Frock  and  Accessories

Another suitable rare toilette comprises a bottle-green and white printed crepe de chine frock, made with a bunch of flat pleats on one side, and a straight bottle green coat, fashioned with a short cape and lined with printed crepe to match.This ensemble was worn with court shoes of bottle green, kid and suede and a matching handbag. Distinguishing accessories of this description are the proper finish to these plainer outfits. Another exquisite ensemble was seen of rose and beige patterned georgette, and plain beige satin georgette.The frock was simply made with three rows of  frills on the bodice and six half-way down the skirt, and was worn beneath a coat of satin georgette  made collarless and with semi-fitting sleeves, but was allowed a touch of frivolity in the quaint bow which was inlet into the yoke at the back. Two loose ends fell from this to the hem. With this toilette, was worn a small beige hat, encircled round the  crown with varnished quills. 

Glittering  Hair

'A Russian Princess in Paris, forced by the war to turn mannequin, does her work extremely well and thoroughly, writes the French correspondent of a London paper. 'The other evening, when she was dressed in all nastintuim shades with jewellery to tone, she carried out the colour scheme so completely that she had her hair coated with glittering  gold dust. She wore one of the new slinky evening gowns  which mould the figure almost to the knee line and there break out into a fussy hem.The material of the dress  was printed georgette, which showed blur red brown, red brown and orange design on a deep cream ground. Drawn lightly over this gown was a short evening coat in red brown panne, which had a shaped hem and wide cuffs of red fox but not a touch of fur on the collar- The sleeves were tight to just below the elbow, but from that down they assumed a leg-o-mutton outline. She wore an exquisite neck lace of gold filigree encrusted with topaz stones, matt white face Powder, carnation  lipstick, and the gilded hair already mentioned!'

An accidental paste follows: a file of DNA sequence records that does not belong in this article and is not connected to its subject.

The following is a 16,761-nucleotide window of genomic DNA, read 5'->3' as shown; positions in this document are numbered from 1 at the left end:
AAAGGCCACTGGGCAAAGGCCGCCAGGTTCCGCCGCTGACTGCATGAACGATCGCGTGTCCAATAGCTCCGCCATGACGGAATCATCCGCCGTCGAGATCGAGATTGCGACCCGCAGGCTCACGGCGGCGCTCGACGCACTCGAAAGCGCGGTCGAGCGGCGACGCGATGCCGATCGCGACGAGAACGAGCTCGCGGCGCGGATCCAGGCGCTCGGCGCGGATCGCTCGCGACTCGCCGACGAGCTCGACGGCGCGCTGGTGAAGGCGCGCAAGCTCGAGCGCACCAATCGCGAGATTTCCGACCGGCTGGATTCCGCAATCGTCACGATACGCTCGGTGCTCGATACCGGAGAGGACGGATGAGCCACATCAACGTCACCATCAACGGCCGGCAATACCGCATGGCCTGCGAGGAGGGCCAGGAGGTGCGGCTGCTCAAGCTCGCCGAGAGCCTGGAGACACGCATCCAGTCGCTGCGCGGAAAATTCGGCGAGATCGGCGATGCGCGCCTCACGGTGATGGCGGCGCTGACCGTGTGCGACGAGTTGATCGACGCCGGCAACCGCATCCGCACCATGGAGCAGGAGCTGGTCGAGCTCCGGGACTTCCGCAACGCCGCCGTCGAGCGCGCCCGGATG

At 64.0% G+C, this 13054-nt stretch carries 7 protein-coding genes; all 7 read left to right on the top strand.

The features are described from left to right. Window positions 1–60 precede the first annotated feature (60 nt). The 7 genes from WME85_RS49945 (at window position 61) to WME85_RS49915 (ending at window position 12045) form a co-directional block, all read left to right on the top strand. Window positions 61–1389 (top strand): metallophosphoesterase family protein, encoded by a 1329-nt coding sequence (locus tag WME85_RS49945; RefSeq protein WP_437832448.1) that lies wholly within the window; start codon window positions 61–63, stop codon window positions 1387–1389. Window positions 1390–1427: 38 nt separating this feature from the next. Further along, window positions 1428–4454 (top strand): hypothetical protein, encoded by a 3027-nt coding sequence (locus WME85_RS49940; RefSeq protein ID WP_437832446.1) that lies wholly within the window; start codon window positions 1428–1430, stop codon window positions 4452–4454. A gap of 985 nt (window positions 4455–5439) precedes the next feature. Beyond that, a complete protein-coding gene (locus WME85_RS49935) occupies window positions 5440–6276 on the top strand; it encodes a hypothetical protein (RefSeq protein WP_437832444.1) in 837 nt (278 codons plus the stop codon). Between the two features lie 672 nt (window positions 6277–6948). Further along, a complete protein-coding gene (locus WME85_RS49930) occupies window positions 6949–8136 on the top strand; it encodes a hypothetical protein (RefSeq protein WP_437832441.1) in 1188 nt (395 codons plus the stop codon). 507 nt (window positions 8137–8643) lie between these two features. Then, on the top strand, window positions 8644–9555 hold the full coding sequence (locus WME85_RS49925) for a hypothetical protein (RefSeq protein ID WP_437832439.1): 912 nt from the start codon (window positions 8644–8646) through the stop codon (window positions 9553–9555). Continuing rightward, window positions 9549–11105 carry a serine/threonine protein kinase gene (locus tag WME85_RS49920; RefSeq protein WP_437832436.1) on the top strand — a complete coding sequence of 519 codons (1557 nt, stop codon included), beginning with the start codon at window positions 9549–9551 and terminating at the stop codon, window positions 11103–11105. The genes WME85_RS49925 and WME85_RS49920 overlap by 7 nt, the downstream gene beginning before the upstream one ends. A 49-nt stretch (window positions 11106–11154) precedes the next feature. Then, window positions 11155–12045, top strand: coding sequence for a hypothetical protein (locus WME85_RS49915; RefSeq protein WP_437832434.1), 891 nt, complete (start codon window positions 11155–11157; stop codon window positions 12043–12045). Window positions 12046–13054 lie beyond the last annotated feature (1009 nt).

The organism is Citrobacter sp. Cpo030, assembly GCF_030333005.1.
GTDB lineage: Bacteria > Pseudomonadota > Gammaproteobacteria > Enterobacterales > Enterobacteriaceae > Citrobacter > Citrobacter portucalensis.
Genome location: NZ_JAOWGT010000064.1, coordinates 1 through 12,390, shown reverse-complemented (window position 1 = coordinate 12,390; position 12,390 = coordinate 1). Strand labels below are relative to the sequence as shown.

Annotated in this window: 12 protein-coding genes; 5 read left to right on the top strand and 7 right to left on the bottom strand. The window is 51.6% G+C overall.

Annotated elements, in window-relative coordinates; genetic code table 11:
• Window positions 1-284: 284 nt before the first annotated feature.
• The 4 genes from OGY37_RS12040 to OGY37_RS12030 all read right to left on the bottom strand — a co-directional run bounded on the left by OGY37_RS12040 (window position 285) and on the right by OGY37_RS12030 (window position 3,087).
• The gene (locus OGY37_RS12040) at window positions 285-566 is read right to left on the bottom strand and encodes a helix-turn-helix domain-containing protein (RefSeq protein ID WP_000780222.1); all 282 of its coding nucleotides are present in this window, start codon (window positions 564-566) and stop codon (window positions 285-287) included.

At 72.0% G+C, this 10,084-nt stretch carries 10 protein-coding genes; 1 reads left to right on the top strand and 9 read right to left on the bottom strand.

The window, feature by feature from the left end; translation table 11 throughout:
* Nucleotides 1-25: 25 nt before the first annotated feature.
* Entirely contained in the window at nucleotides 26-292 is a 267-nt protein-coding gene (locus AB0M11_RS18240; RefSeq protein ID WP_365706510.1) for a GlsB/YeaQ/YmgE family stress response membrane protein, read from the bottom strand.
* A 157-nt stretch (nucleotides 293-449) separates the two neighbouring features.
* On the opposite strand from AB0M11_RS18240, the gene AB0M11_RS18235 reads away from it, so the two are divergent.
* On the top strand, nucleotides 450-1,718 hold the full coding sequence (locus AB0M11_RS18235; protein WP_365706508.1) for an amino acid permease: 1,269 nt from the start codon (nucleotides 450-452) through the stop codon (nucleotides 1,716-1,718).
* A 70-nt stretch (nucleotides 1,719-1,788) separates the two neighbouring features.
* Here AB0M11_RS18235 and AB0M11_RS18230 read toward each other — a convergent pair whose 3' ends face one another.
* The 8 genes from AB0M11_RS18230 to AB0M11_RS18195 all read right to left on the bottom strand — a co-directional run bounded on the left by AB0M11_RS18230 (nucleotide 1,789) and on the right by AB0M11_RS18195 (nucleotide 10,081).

A  group of race frocks are sketched above. The  girl in the left-hand corner is wearing a frock of ecru lace; finished with a cape-like bertha collar of ninon. Her hat is of black silk straw edged with tulle. Printed chiffon in tones of lemon, orange and green is worn by the figure with the sun shade. Banana, a new shade of beige, lace inlet with georgette is used for the gown on the other centre figure. Georgette in tones of mauve and pink makes the pleated figure’s dress, while her hat is of fine black straw with an eye-veil of flesh tulle. Some hats this summer compromise between caps and crinolines by having close-fitting crowns and transparent brims.The hat worn by the girl in printed satin on the extreme right of the sketch is of black felt and black crinoline. It has two camellias, one of rose kid and the other of black felt placed over and under the brim.